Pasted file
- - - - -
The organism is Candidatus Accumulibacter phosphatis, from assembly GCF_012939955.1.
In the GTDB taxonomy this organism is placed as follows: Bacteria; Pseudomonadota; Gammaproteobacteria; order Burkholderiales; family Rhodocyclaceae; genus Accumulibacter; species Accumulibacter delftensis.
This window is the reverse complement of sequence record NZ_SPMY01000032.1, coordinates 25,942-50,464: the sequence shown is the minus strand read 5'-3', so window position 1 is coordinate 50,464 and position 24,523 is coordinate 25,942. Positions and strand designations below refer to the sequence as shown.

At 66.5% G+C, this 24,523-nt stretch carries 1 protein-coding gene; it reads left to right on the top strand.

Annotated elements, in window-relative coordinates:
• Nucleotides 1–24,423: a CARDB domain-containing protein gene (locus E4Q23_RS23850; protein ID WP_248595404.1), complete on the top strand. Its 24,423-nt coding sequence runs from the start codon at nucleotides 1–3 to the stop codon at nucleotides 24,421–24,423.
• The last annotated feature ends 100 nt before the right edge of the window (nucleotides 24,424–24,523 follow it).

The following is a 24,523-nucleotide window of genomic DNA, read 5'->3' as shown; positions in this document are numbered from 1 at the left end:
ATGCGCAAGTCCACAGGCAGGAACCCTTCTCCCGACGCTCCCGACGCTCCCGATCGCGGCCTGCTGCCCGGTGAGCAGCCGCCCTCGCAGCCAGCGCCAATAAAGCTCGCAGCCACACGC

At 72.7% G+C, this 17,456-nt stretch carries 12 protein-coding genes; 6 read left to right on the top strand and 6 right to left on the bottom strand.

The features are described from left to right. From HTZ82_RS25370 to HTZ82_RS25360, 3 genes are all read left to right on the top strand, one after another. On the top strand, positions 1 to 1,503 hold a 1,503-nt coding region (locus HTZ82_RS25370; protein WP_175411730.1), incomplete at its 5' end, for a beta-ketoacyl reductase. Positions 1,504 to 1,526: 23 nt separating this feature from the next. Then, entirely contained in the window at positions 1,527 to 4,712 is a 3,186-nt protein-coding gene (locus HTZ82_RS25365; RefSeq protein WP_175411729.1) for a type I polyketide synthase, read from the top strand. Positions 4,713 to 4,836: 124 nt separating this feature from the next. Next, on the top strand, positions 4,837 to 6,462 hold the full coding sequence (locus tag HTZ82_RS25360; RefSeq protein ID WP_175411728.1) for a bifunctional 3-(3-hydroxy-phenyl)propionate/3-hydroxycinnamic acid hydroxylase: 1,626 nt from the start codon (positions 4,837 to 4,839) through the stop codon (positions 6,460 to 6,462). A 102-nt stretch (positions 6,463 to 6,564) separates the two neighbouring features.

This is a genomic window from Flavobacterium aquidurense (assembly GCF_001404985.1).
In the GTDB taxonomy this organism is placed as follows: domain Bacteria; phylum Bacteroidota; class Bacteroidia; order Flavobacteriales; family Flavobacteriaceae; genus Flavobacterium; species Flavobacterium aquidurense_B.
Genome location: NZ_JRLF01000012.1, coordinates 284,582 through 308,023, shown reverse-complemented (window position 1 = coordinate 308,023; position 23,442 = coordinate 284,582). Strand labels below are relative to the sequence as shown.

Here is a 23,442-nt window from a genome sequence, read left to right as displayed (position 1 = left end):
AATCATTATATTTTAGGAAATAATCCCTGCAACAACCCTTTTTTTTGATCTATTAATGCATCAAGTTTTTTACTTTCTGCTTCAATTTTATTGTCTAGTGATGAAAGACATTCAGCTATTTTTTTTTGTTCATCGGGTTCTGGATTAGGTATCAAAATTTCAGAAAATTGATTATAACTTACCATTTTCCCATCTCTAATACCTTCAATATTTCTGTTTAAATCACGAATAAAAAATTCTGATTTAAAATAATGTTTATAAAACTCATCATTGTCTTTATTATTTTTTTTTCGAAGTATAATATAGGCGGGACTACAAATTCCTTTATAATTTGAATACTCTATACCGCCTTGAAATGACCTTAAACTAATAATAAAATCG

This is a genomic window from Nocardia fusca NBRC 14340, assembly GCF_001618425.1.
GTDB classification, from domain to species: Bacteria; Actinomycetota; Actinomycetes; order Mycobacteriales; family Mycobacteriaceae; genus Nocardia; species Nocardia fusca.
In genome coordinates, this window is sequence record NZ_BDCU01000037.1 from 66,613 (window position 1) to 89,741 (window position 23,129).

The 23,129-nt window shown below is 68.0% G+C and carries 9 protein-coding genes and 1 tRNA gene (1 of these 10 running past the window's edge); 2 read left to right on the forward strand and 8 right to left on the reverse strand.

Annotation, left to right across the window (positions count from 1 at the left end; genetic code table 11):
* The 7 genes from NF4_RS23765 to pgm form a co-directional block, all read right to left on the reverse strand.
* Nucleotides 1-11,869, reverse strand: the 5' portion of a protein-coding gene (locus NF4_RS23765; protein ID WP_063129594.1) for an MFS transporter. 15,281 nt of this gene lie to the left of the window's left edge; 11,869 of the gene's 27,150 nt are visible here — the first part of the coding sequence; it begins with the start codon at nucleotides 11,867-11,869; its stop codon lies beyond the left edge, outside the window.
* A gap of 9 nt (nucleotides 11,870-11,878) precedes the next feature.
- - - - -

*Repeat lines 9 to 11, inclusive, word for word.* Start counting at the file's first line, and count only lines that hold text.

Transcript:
ATGCGCAAGTCCACAGGCAGGAACCCTTCTCCCGACGCTCCCGACGCTCCCGATCGCGGCCTGCTGCCCGGTGAGCAGCCGCCCTCGCAGCCAGCGCCAATAAAGCTCGCAGCCACACGC

At 72.7% G+C, this 17,456-nt stretch carries 12 protein-coding genes; 6 read left to right on the top strand and 6 right to left on the bottom strand.

The features are described from left to right. From HTZ82_RS25370 to HTZ82_RS25360, 3 genes are all read left to right on the top strand, one after another. On the top strand, positions 1 to 1,503 hold a 1,503-nt coding region (locus HTZ82_RS25370; protein WP_175411730.1), incomplete at its 5' end, for a beta-ketoacyl reductase. Positions 1,504 to 1,526: 23 nt separating this feature from the next. Then, entirely contained in the window at positions 1,527 to 4,712 is a 3,186-nt protein-coding gene (locus HTZ82_RS25365; RefSeq protein WP_175411729.1) for a type I polyketide synthase, read from the top strand. Positions 4,713 to 4,836: 124 nt separating this feature from the next. Next, on the top strand, positions 4,837 to 6,462 hold the full coding sequence (locus tag HTZ82_RS25360; RefSeq protein ID WP_175411728.1) for a bifunctional 3-(3-hydroxy-phenyl)propionate/3-hydroxycinnamic acid hydroxylase: 1,626 nt from the start codon (positions 4,837 to 4,839) through the stop codon (positions 6,460 to 6,462). A 102-nt stretch (positions 6,463 to 6,564) separates the two neighbouring features.